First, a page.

The aforesaid section inter alia, provides that any profits or gains arising from the transfer of a capital asset shall be chargeable to income-tax under the head “Capital gains” and shall be deemed to be the income of the previous year in which such transfer took place. 


It is proposed to insert sub-clause (1B) so as to provide that notwithstanding anything contained in sub-section (1), where any person receives at any time during any previous year any amount under a unit linked insurance policy, to which exemption under clause (10D) of section 10 does not apply on account of the applicability of the fourth and fifth proviso thereof, including the amount allocated by way of bonus on such policy, then, any profits or gains arising from receipt of such amount by such person shall be chargeable to income-tax under the head "Capital gains" and shall be deemed to be the income of such person of the previous year in which such amount was received and the income taxable shall be calculated in such manner as may be provided by rules. 


Clause 29 of the Bill seeks to amend section 112A of the Income-tax Act relating to tax on long-term capital gains in certain cases.  


Explanation to the said section, inter alia, provides for the definition of the expression “equity oriented fund”. 


It is proposed to amend the said Explanation to the section so as to include a fund set up under a scheme of an insurance company comprising unit linked insurance policies to which exemption under clause (10D) of section 10 does not apply on account of the applicability of the fourth and fifth proviso thereof within the definition of “equity oriented fund”. 


These amendments will take effect from 1st April, 2021 and will, accordingly, apply in relation to the assessment year 2021-22 and subsequent assessment years.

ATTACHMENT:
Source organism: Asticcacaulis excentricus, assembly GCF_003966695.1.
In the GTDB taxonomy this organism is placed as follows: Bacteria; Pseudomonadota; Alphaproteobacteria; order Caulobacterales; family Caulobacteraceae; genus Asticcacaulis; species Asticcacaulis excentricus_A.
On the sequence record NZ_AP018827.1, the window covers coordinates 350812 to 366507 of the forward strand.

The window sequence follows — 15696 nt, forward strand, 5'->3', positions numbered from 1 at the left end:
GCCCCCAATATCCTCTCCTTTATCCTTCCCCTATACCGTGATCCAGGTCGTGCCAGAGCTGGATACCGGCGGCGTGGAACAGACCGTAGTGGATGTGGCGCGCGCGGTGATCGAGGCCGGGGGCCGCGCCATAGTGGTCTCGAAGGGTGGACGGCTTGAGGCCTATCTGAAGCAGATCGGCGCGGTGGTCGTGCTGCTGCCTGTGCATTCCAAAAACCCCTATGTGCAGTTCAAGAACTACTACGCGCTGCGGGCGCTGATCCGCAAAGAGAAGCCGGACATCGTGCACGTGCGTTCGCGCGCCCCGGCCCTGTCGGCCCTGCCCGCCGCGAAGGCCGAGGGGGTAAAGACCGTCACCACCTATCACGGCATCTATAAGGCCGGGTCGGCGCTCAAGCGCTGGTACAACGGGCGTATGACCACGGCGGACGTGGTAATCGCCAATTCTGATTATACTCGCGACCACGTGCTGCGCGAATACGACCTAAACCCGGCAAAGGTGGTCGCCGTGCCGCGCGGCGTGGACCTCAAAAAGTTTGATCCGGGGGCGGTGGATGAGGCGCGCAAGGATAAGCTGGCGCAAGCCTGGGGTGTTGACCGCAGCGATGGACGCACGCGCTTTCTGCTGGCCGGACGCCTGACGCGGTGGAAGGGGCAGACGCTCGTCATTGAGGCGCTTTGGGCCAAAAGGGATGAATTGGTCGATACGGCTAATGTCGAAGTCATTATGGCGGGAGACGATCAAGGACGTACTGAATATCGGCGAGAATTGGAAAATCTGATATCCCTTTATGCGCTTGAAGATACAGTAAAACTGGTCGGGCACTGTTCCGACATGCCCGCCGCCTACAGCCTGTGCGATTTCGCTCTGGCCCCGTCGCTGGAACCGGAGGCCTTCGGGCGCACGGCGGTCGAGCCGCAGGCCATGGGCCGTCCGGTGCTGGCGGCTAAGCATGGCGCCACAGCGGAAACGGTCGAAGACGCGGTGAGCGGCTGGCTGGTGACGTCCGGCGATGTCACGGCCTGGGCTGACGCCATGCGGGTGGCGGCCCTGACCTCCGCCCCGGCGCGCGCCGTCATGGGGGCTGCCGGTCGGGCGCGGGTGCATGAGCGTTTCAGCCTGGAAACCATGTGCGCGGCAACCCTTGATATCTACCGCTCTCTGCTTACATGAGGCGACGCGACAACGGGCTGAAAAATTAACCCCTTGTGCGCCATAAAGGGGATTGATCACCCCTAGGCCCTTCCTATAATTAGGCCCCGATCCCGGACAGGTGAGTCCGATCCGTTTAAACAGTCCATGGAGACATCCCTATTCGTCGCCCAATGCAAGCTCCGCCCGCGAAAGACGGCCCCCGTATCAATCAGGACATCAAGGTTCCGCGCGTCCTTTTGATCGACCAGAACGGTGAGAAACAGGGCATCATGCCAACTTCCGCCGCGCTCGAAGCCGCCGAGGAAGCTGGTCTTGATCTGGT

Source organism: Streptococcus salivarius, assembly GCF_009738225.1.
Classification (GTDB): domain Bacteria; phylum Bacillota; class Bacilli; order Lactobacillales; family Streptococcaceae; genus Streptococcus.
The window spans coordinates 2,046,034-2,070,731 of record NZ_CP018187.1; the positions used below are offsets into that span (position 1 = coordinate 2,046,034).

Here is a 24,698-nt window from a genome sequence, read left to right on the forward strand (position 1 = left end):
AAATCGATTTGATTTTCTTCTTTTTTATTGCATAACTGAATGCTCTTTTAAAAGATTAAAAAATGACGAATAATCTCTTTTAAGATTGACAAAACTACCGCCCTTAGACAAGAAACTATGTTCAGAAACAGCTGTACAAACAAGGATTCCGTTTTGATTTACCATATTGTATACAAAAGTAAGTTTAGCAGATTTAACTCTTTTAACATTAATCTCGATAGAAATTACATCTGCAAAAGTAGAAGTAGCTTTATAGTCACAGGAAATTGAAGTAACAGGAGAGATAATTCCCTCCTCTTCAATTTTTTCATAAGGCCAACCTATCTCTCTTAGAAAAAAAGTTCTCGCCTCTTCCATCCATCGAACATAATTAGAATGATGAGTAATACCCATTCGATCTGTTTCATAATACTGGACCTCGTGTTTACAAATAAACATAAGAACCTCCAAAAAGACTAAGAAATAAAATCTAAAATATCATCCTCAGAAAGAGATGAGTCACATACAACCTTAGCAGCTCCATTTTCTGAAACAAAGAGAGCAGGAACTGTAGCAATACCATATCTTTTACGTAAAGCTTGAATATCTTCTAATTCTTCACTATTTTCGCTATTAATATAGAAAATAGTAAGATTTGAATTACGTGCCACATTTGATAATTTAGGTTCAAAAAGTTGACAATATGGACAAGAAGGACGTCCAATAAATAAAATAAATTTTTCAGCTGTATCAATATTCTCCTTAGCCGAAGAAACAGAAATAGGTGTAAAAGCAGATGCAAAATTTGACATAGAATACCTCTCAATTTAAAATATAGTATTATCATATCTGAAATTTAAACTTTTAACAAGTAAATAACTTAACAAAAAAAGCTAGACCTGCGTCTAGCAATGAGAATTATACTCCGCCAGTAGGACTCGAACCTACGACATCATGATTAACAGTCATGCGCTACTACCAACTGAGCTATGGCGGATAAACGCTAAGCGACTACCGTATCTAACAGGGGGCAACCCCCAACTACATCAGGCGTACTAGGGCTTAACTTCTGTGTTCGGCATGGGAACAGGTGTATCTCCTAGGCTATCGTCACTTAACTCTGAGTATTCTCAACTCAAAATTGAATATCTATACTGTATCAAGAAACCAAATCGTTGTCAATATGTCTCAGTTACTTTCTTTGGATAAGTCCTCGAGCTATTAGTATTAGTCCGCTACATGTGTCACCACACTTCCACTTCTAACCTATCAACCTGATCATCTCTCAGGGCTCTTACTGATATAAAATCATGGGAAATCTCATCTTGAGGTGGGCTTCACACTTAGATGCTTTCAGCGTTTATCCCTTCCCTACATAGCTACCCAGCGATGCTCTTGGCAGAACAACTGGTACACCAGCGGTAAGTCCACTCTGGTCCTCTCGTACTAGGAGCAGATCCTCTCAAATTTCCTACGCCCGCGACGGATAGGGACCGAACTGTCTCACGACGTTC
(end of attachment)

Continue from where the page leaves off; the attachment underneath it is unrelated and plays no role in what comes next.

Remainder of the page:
Security Transaction  Tax (STT) made applicable on ULIP

Consequential amendment has also been proposed in Finance (No 2) Act, 2004 to make security transaction tax applicable on maturity or partial withdrawal with respect to unit linked insurance policy issued by insurance company on or after the 1 st February, 2021 [to which exemption under clause (10D) of section 10 of the Act does not apply on account of the applicability of the fourth and fifth proviso].

This amendment will take effect from 1st February, 2021.

Amendments in Finance (No. 2) Act, 2004 are proposed in the following manner in the Finance Bill, 2021-

PART XII 

AMENDMENTS TO THE FINANCE (NO.2) ACT, 2004

Commencement of this Part.
154. The provisions of this Part shall come into force and shall be deemed to  have come into force on the  1st day of February, 2021.

Amendment of section 97. 
155. In section 97 of the Finance Act (No.2) Act, 2004, (hereafter in this Part referred to as the Principal Act),–
  
(i)  in  clause  (13),  in  sub-clause  (b),  for  the  words “Mutual Fund;”, the following shall be substituted, namely:–

“Mutual Fund; or

(ba) sale or surrender or redemption of a unit of an equity  oriented  fund  to  an  insurance  company,  on maturity or partial withdrawal, with respect to unit linked insurance policy issued by such insurance company on or after the 1st day of February, 2021;”; 

(ii)  after  clause  (13),  the  following  clause  shall  be inserted, namely:–

 
‘(13A) “unit linked insurance policy” shall have the meaning assigned to it in Explanation 3 of clause (10D) of section 10 of the Income-tax Act, 1961;’

Amendment of section 98.

156. In section 98 of the Principal Act, in the Table, after serial number 5 and the entries relating thereto, the following shall be inserted, namely:–

“5A. Sale or surrender or redemption of a unit [0.001] Seller” of an equity oriented fund to an insurance per company,    on    maturity     or    partial cent. withdrawal,  with  respect  to  unit linked insurance policy issued by such insurance company  on  or  after  the  first  day  of February, 2021 

Amendment of section 100. 

157. In section 100 of the Principal Act, after the words “Mutual Fund” wherever they occur, the words “or insurance company” shall be inserted.

Amendment of section 101.

158. In section 101 of the Principal Act, after the words “Mutual Fund” at both places where they occur, the words “or insurance company” shall be inserted.